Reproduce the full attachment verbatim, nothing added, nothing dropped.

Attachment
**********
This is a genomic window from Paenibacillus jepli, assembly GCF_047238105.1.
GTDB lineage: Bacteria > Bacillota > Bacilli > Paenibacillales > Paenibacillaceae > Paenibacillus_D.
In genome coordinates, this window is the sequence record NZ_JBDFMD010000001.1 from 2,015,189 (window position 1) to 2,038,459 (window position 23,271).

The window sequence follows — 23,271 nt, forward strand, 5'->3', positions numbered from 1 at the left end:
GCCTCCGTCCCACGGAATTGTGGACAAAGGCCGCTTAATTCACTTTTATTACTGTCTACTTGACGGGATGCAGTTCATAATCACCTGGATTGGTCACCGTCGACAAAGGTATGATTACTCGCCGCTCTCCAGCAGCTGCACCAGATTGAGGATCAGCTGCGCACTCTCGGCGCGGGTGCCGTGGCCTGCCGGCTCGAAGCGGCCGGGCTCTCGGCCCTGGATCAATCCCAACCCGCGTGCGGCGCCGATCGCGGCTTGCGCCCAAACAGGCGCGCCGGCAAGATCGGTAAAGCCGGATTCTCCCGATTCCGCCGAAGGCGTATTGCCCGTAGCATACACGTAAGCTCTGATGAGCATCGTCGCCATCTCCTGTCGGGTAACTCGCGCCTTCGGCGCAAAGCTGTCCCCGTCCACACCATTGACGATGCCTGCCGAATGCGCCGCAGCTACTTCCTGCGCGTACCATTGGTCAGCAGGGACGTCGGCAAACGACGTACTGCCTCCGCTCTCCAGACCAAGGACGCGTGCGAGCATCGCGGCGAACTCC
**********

This is a genomic window from Paenibacillus jepli, assembly GCF_047238105.1.
GTDB lineage: Bacteria > Bacillota > Bacilli > Paenibacillales > Paenibacillaceae > Paenibacillus_D.
In genome coordinates, this window is the sequence record NZ_JBDFMD010000001.1 from 2,015,189 (window position 1) to 2,038,459 (window position 23,271).

The window sequence follows — 23,271 nt, forward strand, 5'->3', positions numbered from 1 at the left end:
GCCTCCGTCCCACGGAATTGTGGACAAAGGCCGCTTAATTCACTTTTATTACTGTCTACTTGACGGGATGCAGTTCATAATCACCTGGATTGGTCACCGTCGACAAAGGTATGATTACTCGCCGCTCTCCAGCAGCTGCACCAGATTGAGGATCAGCTGCGCACTCTCGGCGCGGGTGCCGTGGCCTGCCGGCTCGAAGCGGCCGGGCTCTCGGCCCTGGATCAATCCCAACCCGCGTGCGGCGCCGATCGCGGCTTGCGCCCAAACAGGCGCGCCGGCAAGATCGGTAAAGCCGGATTCTCCCGATTCCGCCGAAGGCGTATTGCCCGTAGCATACACGTAAGCTCTGATGAGCATCGTCGCCATCTCCTGTCGGGTAACTCGCGCCTTCGGCGCAAAGCTGTCCCCGTCCACACCATTGACGATGCCTGCCGAATGCGCCGCAGCTACTTCCTGCGCGTACCATTGGTCAGCAGGGACGTCGGCAAACGACGTACTGCCTCCGCTCTCCAGACCAAGGACGCGTGCGAGCATCGCGGCGAACTCC